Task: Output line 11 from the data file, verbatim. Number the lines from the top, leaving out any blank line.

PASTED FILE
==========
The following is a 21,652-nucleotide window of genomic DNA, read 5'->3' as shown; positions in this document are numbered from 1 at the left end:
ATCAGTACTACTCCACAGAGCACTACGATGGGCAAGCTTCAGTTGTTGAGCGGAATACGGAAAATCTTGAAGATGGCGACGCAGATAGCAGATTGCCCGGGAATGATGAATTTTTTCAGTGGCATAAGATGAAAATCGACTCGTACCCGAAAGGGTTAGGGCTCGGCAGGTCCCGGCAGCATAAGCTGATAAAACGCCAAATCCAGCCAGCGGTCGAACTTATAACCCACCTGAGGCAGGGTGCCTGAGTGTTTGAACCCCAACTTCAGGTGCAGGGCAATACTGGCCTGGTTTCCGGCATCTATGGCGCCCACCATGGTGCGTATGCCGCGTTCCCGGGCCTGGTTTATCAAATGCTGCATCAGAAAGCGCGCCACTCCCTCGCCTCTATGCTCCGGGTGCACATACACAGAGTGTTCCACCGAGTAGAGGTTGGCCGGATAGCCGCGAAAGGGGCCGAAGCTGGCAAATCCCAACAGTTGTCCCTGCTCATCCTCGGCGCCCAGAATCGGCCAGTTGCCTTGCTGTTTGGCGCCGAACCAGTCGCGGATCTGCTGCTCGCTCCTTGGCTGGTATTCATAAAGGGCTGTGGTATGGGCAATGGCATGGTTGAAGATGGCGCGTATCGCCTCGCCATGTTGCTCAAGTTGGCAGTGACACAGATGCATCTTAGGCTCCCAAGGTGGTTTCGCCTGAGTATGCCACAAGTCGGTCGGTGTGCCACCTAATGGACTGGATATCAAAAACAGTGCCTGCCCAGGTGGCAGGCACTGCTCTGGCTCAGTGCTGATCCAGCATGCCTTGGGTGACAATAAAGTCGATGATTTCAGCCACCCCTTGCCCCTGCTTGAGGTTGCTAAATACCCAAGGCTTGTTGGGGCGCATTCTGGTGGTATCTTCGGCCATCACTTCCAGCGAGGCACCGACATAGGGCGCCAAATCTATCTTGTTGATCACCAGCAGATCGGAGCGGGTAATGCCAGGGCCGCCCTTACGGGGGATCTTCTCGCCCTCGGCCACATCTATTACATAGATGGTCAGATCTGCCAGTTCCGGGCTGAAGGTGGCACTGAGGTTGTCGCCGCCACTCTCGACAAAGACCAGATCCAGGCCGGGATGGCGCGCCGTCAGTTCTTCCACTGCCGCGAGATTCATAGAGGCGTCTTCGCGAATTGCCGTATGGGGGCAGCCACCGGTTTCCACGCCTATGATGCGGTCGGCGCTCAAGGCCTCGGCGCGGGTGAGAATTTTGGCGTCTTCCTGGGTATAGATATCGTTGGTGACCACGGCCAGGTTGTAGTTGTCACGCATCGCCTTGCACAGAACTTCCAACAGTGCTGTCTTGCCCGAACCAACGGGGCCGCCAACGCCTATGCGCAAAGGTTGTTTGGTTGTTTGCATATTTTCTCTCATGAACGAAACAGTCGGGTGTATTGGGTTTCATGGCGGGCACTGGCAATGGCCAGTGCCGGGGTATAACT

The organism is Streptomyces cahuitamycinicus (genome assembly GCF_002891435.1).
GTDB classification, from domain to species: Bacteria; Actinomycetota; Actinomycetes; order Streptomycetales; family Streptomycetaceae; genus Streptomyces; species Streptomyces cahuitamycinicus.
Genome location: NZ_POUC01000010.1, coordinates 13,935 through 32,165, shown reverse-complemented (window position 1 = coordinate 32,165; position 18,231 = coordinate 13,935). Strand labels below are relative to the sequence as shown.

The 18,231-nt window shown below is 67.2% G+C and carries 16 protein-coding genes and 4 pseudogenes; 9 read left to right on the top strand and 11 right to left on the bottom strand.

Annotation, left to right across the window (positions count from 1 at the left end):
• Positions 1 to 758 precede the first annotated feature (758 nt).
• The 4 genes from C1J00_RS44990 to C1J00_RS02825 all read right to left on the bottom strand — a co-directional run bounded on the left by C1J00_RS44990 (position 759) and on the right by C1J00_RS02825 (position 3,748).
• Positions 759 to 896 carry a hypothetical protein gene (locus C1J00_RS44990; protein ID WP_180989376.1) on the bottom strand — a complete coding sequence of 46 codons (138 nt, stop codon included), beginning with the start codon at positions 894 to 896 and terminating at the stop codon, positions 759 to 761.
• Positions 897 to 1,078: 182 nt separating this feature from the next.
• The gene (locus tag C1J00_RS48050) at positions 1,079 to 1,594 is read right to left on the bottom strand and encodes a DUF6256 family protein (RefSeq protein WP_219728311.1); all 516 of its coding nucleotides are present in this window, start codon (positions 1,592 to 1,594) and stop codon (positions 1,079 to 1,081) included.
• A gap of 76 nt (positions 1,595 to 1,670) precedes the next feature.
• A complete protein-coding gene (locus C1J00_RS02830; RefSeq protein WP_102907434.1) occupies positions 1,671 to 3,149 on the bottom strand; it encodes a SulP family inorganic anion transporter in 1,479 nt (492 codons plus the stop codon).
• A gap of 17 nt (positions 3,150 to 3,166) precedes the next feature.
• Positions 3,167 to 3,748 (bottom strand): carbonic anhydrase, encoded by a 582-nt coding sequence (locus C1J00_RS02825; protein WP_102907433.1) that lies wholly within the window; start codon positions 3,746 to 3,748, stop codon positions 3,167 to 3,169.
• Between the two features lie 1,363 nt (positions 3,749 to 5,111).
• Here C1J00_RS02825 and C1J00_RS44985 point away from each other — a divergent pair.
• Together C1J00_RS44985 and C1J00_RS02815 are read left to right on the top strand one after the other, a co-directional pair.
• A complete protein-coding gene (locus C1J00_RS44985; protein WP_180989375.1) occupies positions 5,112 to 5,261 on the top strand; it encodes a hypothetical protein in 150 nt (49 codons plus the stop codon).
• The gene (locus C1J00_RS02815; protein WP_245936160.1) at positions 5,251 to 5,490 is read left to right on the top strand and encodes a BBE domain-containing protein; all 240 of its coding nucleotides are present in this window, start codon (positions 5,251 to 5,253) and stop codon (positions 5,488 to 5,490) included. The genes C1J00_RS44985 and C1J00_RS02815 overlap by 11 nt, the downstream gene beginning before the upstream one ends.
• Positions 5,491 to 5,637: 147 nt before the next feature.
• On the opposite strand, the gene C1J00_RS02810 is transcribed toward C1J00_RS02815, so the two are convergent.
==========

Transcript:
• Positions 897 to 1,078: 182 nt separating this feature from the next.